I always like to ask people too, though, if their child that lies, reminds them of anyone in the family or extended family? As time goes on we learn that more and more things that we thought were purely 'social' in origin, are sometimes genetic predispositions!

 











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#7 of 9 Old 03-19-2017, 04:27 PM
 
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the genetic angle is no comfort

We have issues with the men on both sides of our families, and yes it has definitely been on my mind practically since I found out I was having a boy. I kept my son away from one family member who has a lot of issues for precisely that reason.
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#8 of 9 Old 03-19-2017, 07:34 PM
 
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Agree with Miranda, I would avoid placing him in a position to lie. I would also ask him to make some retribution to his brothers... maybe buy root beer for them out of his pocket money?
I would also try to make it less of a "forbidden fruit". Maybe have some once a week? Or give each kid a couple of cans and let them control when they drink them?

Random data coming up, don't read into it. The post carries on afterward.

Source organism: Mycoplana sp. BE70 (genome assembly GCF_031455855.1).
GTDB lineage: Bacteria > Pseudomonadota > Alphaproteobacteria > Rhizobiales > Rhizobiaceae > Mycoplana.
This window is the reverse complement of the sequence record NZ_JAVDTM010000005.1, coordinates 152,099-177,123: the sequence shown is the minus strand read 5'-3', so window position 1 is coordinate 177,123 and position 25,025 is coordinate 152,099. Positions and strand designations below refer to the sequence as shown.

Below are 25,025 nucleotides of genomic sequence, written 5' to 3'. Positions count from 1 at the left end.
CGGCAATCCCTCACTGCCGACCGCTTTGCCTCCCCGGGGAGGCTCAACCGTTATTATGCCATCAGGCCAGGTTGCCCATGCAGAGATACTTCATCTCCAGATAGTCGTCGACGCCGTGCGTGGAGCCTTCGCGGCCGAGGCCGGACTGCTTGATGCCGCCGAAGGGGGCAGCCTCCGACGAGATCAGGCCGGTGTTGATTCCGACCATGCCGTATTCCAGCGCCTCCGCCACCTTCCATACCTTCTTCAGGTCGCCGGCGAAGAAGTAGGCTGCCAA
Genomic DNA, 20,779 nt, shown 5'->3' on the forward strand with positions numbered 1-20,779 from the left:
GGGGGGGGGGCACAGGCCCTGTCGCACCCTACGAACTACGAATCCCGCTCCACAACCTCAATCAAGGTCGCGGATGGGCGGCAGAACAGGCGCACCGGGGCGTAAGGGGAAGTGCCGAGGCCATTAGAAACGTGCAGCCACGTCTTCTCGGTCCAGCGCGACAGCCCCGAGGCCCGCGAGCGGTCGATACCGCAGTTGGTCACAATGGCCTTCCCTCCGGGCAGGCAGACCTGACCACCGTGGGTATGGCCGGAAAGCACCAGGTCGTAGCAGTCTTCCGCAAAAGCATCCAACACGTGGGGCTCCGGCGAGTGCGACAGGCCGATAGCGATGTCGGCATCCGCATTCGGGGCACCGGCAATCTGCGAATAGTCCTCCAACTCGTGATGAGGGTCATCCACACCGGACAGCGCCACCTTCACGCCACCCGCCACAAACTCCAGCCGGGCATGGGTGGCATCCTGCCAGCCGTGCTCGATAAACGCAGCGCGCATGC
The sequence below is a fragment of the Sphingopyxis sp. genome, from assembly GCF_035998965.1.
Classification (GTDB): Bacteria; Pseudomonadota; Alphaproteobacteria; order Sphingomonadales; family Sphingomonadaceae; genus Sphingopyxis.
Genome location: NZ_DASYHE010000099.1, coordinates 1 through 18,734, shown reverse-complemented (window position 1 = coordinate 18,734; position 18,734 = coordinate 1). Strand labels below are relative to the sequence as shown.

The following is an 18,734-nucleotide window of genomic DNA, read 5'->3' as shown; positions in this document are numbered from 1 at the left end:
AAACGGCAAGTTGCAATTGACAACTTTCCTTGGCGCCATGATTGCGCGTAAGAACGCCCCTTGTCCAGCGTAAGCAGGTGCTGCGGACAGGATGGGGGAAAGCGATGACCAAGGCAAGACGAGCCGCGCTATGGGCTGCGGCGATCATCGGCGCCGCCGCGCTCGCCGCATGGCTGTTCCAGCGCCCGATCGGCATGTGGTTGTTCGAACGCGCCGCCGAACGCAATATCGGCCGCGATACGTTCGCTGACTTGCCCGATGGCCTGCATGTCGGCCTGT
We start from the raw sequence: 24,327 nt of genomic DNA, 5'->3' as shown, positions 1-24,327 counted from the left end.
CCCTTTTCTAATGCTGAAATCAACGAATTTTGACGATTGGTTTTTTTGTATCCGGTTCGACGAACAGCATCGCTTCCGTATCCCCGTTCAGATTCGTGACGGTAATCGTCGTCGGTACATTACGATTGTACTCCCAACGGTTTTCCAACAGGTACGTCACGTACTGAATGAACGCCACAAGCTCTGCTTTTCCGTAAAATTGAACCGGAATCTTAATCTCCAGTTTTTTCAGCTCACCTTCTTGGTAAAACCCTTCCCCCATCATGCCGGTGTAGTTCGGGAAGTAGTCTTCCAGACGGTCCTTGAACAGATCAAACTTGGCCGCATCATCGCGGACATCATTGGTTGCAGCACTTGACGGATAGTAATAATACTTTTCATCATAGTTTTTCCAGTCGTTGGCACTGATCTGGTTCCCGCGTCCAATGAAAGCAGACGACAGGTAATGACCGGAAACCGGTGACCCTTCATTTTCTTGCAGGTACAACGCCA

My preteen is pretty trustworthy, but whenever he tried stretching the truth it was mostly because he wanted more control over things. For example i once caught him reading under the blanket with a flashlight after bedtime; so we sat down the next morning and we pushed back bedtime to a time we were both comfortable with.
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#9 of 9 Old 03-21-2017, 06:29 AM
 
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I agree with not "setting him up to lie". Don't ask, "who left their stuff in the middle of the floor?" Say, "Johnny, you left your stuff in the middle of the floor. Please come clean it up." Johnny says, "Wasn't me." Don't engage the lie. Just repeat your requirement. And hold your ground until the problem is solved. I like the book The Secret of Parenting by Anthony Wolf.


With the root beer, I'd say, "Johnny, you drank the rootbeer that was for everyone!" Him: "No, I didn't" You: "Get your birthday money. We're going to the store right now so you can replace the root beer. That was for everyone and you stole it from them and you're going to replace it." Him: "It wasn't me!" You: "Get your birthday money. Let's go." Just don't engage the lie. It's not worth it to argue if the sky is blue or not. He knows the truth, you know the truth, everyone knows the sky is blue. You don't need to play any sort of semantics. (I didn't drink the rootbeer, I sipped it through a straw. The sky is more of an azure color.) Don't go there. No one wins those arguments.